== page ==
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Old 01-11-2018, 07:16 PM   #14
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Re: railroad ties for retaining wall ?


Unless you demand on having a vertical wall and can't slope or do terraces, I'd use boulders or retaining wall blocks. You can do it yourself over time if absolutely necessary but it's best to buy all your stone at once or you may not be able to find it, or match it, later.

I don't like the hollow blocks, they are just cheaper and lighter. Weight and size is good to have.

Doing a wall properly with drainage and geo supports are absolutely necessary for best results and you wouldn't want the wall falling into your structure either.

Pressure treated lumber will not last any longer (I'd say less). They are thinner, can be longer, and are much more expensive.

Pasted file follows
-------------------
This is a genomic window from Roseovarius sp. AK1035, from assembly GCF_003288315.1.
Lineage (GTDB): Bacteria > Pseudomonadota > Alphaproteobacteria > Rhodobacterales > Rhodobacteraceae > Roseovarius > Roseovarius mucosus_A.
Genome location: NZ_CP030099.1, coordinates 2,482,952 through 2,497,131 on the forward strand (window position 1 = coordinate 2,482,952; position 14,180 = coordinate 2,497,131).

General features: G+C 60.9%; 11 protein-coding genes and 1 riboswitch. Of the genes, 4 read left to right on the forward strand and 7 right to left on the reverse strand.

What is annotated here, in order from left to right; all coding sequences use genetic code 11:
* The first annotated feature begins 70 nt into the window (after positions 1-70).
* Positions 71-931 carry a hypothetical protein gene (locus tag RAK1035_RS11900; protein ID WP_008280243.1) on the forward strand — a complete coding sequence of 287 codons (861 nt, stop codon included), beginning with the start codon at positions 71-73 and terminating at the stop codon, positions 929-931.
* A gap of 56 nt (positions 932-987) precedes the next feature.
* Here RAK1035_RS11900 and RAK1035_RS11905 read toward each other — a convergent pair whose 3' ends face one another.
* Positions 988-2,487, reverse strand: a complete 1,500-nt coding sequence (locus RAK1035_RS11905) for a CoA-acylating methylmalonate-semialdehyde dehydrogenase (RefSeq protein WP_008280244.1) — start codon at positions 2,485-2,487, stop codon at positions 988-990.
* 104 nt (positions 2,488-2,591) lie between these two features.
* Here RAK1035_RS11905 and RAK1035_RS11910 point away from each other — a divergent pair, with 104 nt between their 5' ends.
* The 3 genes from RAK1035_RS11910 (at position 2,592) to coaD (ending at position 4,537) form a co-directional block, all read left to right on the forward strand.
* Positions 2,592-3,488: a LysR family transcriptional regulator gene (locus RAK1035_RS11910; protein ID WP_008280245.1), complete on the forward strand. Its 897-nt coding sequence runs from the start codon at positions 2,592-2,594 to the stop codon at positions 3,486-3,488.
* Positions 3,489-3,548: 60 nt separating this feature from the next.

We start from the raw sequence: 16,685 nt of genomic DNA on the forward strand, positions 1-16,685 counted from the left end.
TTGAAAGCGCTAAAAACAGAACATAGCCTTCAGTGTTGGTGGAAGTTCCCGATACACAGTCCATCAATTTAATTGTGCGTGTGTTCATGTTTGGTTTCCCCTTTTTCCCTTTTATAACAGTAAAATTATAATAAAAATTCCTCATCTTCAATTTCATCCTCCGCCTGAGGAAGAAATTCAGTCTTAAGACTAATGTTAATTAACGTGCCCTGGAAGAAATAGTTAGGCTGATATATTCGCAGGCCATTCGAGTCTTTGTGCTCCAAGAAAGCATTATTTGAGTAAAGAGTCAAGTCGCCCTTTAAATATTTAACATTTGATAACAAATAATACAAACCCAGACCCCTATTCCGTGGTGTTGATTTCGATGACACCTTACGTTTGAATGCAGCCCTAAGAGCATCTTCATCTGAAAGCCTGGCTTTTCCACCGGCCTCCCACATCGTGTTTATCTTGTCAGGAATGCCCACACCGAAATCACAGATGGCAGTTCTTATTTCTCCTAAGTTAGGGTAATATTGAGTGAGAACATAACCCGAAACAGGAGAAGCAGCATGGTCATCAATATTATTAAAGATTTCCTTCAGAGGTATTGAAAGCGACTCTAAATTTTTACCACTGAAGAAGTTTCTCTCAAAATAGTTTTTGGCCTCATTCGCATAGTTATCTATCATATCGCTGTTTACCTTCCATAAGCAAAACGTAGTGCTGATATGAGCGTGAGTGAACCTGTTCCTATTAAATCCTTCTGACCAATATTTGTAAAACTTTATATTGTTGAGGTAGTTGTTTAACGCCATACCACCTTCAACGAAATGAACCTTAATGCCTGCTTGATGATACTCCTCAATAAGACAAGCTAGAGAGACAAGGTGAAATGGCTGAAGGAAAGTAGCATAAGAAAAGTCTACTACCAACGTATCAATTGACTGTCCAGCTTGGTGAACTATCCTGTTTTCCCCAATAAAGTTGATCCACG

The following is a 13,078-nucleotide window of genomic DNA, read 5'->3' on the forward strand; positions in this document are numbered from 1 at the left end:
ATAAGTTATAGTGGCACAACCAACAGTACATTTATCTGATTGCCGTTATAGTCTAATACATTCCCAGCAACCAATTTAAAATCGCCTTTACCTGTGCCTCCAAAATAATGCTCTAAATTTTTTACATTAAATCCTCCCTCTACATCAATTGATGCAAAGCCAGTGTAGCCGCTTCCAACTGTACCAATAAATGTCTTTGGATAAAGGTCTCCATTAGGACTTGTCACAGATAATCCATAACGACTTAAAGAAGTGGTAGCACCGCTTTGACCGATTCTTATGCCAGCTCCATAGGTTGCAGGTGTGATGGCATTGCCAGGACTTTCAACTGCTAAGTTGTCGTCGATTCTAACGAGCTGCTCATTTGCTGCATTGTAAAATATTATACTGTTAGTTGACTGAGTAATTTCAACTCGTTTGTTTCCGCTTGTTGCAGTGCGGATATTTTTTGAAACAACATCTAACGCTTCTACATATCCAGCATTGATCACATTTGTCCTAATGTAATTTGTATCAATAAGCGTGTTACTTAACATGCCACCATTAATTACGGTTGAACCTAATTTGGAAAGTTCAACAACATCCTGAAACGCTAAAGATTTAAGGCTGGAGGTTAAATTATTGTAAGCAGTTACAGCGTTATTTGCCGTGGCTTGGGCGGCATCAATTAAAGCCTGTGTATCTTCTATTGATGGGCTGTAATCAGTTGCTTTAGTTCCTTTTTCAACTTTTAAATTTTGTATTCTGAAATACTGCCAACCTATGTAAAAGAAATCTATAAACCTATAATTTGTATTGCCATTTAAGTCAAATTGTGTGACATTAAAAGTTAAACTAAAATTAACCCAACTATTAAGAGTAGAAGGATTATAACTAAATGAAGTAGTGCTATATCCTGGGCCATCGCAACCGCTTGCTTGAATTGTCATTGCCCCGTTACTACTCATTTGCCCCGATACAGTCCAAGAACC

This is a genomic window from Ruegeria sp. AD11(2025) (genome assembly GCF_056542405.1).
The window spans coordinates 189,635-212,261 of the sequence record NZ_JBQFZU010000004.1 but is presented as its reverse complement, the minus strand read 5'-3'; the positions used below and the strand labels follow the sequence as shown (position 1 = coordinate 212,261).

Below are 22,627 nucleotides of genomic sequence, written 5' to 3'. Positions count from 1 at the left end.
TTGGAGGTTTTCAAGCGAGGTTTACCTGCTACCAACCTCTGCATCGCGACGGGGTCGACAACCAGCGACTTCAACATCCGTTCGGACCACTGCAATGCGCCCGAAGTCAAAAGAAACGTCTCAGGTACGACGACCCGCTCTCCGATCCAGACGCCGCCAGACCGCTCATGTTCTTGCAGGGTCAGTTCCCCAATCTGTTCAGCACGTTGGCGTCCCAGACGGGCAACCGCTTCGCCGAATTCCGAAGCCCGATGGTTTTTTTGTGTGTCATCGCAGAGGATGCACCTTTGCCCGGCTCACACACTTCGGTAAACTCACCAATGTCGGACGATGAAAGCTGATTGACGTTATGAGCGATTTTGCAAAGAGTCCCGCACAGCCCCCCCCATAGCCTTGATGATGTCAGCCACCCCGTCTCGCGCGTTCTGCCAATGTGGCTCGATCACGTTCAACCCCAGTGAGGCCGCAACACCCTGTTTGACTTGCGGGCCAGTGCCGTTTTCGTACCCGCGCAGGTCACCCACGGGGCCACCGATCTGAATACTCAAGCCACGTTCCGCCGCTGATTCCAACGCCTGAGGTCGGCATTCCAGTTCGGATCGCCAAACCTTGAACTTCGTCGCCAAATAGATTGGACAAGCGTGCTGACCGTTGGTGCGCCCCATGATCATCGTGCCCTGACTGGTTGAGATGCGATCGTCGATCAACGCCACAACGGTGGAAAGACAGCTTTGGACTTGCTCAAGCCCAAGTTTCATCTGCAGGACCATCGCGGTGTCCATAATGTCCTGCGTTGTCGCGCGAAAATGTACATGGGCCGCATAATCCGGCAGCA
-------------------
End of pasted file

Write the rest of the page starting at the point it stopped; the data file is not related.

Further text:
As for termites, they eat wet wood to get their water and food. Utah is basically desert and we get termites when good untreated lumber gets wet. The pressure treated lumber has a bad taste for termites but is not treated against rot. Most residents think we don't have termites but I find them quite often in business. You won't know until you have a failure and termites come with water leaks and leave if they don't find water/wet wood.

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Old 01-11-2018, 10:10 PM   #15
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Re: railroad ties for retaining wall ?


I saw a retaining wall once that was built out of stacked tires, they put a layer of tires, filled each one with dirt, another layer of tires, more dirt, etc.

Until they reached the height they wanted.

It was very sturdy, and as UGLY as it was sturdy.

The point being your wall material is only limited by your imagination, and desire to be appealing or not.